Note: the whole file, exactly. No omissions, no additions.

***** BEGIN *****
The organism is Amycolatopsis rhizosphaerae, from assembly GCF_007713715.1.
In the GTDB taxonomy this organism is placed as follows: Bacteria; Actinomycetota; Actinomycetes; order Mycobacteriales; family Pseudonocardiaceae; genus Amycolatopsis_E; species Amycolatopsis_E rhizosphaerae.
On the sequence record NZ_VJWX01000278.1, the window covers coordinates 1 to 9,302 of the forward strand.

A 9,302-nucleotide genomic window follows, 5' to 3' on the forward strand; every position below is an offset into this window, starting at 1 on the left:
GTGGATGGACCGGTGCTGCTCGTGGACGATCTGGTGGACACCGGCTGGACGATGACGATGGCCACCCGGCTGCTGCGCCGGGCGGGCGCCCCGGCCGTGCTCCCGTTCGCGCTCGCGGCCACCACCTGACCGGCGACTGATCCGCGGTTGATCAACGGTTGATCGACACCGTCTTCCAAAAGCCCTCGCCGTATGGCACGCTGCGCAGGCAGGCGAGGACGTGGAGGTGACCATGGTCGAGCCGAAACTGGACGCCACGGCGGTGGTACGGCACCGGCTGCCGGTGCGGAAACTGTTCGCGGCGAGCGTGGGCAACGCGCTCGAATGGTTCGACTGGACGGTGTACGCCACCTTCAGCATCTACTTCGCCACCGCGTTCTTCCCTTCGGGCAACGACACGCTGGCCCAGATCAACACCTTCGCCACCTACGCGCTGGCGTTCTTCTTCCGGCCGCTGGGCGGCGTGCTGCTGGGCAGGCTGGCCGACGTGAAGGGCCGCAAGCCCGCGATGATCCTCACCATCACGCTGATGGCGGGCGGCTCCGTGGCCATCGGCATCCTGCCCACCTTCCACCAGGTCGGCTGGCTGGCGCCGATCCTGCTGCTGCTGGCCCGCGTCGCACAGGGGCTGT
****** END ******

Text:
The organism is Amycolatopsis rhizosphaerae, from assembly GCF_007713715.1.
In the GTDB taxonomy this organism is placed as follows: Bacteria; Actinomycetota; Actinomycetes; order Mycobacteriales; family Pseudonocardiaceae; genus Amycolatopsis_E; species Amycolatopsis_E rhizosphaerae.
On the sequence record NZ_VJWX01000278.1, the window covers coordinates 1 to 9,302 of the forward strand.

A 9,302-nucleotide genomic window follows, 5' to 3' on the forward strand; every position below is an offset into this window, starting at 1 on the left:
GTGGATGGACCGGTGCTGCTCGTGGACGATCTGGTGGACACCGGCTGGACGATGACGATGGCCACCCGGCTGCTGCGCCGGGCGGGCGCCCCGGCCGTGCTCCCGTTCGCGCTCGCGGCCACCACCTGACCGGCGACTGATCCGCGGTTGATCAACGGTTGATCGACACCGTCTTCCAAAAGCCCTCGCCGTATGGCACGCTGCGCAGGCAGGCGAGGACGTGGAGGTGACCATGGTCGAGCCGAAACTGGACGCCACGGCGGTGGTACGGCACCGGCTGCCGGTGCGGAAACTGTTCGCGGCGAGCGTGGGCAACGCGCTCGAATGGTTCGACTGGACGGTGTACGCCACCTTCAGCATCTACTTCGCCACCGCGTTCTTCCCTTCGGGCAACGACACGCTGGCCCAGATCAACACCTTCGCCACCTACGCGCTGGCGTTCTTCTTCCGGCCGCTGGGCGGCGTGCTGCTGGGCAGGCTGGCCGACGTGAAGGGCCGCAAGCCCGCGATGATCCTCACCATCACGCTGATGGCGGGCGGCTCCGTGGCCATCGGCATCCTGCCCACCTTCCACCAGGTCGGCTGGCTGGCGCCGATCCTGCTGCTGCTGGCCCGCGTCGCACAGGGGCTGT